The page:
Wandering black bear moves into Nocatee, FWC says

Bear makes its way to Nocatee after string of sightings around CR 210 at I-95

ST. JOHNS COUNTY, Fla. – A black bear spotted several times wandering through neighborhoods around County Road 210 and Interstate 95 in St. Johns County has moved into the Nocatee area, according to wildlife officials.

The string of sightings began late April when a black bear was seen at least three times just north of the Duval County line, including once outside a Bartram Park Chili's restaurant.

A bear, which wildlife officials believe to be the same one, was spotted in Nocatee on Wednesday, and a viewer told News4Jax that officers went door-to-door in some neighborhoods, letting residents know of the bear's presence.

The bear was seen on Ron Pickee's home security camera Tuesday evening checking out garbage cans in the Greenleaf neighborhood. The next night, the bear wandered into his backyard, where it was scared up a tree by the next-door neighbor's fearless dog.

WATCH: Security camera captures black bear outside Greenleaf home

His son, Erik Pickee, suspects the bear will be back, looking for something to eat. 

"It's like that because there's been a lot of construction and stuff, so the bear doesn't have anywhere to go," Erik Pickee said. 

A woman called 911 from Greenleaf, saying "I have a black bear. He's right on my back porch. He's trying to get at our bird. We have a bird."

LISTEN: 911 caller reports bear sighting

Nearby in the Greenleaf neighborhood, paw prints could be seen in the Alexanders' yard on Carrier Drive. The family also discovered Thursday morning that their fence had been pushed in. 

"You can see the claw marks here," Janice Alexander showed News4Jax on Thursday. "We're in their territory."

Animal activist Adam Sugalski, with OneProtest, agrees with the residents. He took drove video over the northern part of St. Johns County for perspective on how much land is being cleared. He said when people see a bear, they should stay calm. 

"They see a bear and it's like an axe murderer is running through the neighborhood," Sugalaski said. "If people would just relax, and like I say, a stray dog -- you would never approach a stray dog. Do not approach a black bear."

Earlier this month, St. Johns County resident Justin Robertson, who lives in the Southlake subdivision, captured the bear, which some neighbors nicknamed Sampson, on his home surveillance camera. Neighbors have posted on Facebook, saying they've seen the bear, too.

Though it may seem like there have been more bear sightings than usual, because there's new developments encroaching on forested area in a lot of St. Johns County, officials with the Florida Fish and Wildlife Conservation Commission said it's also the time of year when bears are no longer hibernating and begin to wander, looking for food.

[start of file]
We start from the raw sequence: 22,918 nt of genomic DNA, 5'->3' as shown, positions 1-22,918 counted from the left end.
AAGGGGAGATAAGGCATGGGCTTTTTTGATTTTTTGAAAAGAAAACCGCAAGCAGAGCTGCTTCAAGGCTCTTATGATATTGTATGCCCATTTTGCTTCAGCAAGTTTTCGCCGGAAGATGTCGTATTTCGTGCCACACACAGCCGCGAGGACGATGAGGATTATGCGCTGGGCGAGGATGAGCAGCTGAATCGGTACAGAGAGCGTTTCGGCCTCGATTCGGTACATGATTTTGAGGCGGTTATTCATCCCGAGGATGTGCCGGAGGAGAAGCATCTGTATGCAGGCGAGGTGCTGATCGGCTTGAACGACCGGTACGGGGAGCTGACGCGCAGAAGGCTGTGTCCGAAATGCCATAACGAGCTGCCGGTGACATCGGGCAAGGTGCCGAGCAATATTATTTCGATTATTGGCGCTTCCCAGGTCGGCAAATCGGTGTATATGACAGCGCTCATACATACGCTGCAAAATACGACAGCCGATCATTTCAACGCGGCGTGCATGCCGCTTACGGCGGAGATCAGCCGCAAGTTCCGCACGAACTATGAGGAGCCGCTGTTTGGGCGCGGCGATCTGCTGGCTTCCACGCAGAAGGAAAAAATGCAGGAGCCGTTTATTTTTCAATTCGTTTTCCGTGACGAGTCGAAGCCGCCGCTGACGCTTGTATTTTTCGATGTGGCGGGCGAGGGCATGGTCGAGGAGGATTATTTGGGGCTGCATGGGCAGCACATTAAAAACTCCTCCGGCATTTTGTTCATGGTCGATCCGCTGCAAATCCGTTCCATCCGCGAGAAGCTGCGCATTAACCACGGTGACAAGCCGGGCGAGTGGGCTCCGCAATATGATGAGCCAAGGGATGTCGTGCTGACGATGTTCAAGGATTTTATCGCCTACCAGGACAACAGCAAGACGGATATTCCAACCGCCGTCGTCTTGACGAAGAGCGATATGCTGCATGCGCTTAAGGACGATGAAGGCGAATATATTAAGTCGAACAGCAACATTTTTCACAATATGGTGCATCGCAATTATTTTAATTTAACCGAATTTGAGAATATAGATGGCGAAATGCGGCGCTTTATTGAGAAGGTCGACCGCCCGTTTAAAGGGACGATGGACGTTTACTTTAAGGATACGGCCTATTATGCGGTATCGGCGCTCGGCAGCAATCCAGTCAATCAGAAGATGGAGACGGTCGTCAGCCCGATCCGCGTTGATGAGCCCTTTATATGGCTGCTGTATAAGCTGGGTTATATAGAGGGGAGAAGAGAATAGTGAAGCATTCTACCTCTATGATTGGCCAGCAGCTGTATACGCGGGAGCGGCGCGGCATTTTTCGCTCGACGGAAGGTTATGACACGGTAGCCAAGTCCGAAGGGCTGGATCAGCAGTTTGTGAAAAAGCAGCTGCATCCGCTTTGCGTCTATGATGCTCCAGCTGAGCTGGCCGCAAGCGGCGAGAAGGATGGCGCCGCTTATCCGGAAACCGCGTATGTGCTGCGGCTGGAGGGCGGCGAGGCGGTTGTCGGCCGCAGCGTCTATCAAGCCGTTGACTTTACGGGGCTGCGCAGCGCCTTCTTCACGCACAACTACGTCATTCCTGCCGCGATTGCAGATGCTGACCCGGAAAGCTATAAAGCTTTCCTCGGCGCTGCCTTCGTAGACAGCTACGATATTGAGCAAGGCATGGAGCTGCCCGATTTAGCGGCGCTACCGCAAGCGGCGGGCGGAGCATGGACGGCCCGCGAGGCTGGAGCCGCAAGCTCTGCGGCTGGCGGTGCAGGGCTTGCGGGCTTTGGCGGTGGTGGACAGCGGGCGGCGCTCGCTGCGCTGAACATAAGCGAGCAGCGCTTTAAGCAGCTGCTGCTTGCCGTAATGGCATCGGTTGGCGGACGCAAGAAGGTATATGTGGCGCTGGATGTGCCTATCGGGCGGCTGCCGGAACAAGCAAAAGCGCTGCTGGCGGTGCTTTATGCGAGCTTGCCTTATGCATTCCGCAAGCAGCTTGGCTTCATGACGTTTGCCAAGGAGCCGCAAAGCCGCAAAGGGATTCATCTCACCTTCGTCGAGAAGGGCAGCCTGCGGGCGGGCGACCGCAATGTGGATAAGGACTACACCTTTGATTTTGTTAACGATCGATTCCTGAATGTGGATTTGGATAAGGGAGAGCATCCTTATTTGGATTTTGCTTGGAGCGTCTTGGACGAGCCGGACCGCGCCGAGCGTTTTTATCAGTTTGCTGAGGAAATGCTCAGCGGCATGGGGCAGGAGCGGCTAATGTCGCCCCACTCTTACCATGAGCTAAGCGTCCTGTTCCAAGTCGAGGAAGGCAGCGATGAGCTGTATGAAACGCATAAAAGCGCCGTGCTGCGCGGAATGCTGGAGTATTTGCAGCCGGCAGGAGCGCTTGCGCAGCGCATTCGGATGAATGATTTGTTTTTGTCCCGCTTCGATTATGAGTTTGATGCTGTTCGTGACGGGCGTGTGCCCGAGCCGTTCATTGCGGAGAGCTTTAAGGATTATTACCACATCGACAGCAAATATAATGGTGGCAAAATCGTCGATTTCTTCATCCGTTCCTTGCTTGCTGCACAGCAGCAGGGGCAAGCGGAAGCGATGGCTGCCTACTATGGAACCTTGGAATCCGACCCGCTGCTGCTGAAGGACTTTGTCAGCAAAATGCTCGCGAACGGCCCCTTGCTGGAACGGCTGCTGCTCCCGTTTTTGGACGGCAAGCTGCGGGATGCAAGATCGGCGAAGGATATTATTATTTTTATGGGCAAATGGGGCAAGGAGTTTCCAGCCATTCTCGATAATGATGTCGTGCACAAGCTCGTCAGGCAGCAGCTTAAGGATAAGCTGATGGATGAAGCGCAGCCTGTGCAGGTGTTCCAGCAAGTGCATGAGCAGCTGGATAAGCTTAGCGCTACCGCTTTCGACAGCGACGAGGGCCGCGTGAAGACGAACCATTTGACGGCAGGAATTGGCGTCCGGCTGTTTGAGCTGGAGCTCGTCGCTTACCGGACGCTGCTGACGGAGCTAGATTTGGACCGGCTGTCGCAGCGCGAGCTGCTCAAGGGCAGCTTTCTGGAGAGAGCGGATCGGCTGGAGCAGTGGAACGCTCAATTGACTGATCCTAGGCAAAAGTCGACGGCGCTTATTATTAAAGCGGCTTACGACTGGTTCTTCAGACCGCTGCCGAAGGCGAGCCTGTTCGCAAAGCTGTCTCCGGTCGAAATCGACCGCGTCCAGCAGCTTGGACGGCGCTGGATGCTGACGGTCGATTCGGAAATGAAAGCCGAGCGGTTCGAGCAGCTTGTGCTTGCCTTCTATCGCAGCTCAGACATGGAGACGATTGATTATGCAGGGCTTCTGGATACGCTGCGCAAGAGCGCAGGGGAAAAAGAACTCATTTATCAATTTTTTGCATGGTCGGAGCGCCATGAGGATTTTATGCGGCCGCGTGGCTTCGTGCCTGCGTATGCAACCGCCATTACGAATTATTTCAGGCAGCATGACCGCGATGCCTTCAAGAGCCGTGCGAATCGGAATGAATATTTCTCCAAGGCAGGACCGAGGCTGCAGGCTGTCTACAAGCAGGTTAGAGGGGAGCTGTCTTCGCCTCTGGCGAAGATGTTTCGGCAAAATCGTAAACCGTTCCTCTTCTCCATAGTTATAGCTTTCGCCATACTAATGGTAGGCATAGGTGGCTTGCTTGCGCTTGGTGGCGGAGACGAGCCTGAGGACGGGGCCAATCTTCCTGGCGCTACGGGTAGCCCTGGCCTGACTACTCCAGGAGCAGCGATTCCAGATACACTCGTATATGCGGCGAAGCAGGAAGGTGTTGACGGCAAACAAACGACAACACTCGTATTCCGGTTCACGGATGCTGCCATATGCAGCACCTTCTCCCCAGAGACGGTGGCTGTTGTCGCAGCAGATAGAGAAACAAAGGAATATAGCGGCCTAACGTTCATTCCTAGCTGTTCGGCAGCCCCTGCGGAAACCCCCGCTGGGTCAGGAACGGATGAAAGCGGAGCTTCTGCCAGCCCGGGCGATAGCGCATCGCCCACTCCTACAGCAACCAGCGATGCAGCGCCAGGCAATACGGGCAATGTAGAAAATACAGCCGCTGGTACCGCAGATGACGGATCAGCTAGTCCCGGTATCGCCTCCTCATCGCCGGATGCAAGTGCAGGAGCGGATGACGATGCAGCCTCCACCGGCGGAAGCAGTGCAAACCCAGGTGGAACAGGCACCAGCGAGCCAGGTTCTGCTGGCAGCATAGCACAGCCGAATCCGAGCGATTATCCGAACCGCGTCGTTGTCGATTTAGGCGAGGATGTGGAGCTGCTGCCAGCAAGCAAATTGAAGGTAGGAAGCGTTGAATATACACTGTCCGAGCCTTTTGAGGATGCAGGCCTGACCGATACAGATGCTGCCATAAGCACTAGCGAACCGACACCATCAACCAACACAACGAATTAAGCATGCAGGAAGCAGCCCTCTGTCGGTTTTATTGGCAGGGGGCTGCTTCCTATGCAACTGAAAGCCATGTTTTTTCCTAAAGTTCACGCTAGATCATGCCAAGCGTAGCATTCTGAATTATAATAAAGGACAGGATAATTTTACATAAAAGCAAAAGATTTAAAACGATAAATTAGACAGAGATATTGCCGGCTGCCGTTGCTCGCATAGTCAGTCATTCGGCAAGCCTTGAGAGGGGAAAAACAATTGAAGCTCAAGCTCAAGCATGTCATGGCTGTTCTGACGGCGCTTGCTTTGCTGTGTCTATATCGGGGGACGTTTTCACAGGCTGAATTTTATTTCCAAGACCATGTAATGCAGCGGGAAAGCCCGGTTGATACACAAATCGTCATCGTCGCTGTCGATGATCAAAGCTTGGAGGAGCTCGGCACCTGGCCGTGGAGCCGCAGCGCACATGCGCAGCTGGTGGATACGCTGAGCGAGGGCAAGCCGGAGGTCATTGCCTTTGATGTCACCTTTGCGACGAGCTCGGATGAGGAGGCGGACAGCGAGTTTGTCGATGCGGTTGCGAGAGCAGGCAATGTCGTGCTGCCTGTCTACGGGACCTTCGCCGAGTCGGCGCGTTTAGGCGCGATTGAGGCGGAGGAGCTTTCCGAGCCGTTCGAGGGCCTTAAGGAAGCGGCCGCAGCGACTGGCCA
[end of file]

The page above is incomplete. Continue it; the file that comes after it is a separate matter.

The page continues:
“Now is the time to expect bears to show up looking for food,” said Dave Telesco, who directs the FWC’s Bear Management Program. “If they can’t find food in your neighborhood, they’ll move on.”

With temperatures increasing, bears are out of their winter dens and are moving around in search of food. June also marks the beginning of black bear mating season in Florida. This causes bears to be more active as they search for potential mates.

It is illegal in Florida to intentionally feed bears or leave out food or garbage that will attract bears and cause human-bear conflicts. 

To keep bears away from homes and neighborhoods, follow these simple tips:

  • Secure household garbage in a sturdy shed, garage or a wildlife-resistant container.
  • Put household garbage out on morning of pickup rather than the night before.
  • Secure commercial garbage in bear-resistant dumpsters.
  • Protect gardens, beehives, compost and livestock with electric fencing.
  • Encourage your homeowners association or local government to institute bylaws or ordinances to require trash be kept secure from bears.
  • Feed pets indoors or bring in dishes after feeding.
  • Clean grills and store them in a secure place.
  • Remove wildlife feeders or make them bear-resistant.
  • Pick ripe fruit from trees and remove fallen fruit from the ground.

It is illegal in Florida to intentionally feed bears or leave out food or garbage that will attract bears and cause human-bear conflicts.

IMAGES: FWC warns of frisky, foraging black bears

Anyone having conflicts with bears can call one of the FWC’s five regional offices. Click here to find the phone number for a particular region. If anyone feels threatened by a bear or wants to report someone who is either harming bears or intentionally feeding them, call the FWC’s wildlife alert hotline at 888-404-FWCC (3922).

More information is available at MyFWC.com/Bear, where you can access the “Guide to Living in Bear Country” brochure.

Help bears and other wildlife by purchasing the “Conserve Wildlife” tag at BuyaPlate.com

About the Author:

Storytelling is at the heart of what Alicia loves most about television news and she is thrilled to be a part of the News4Jax team.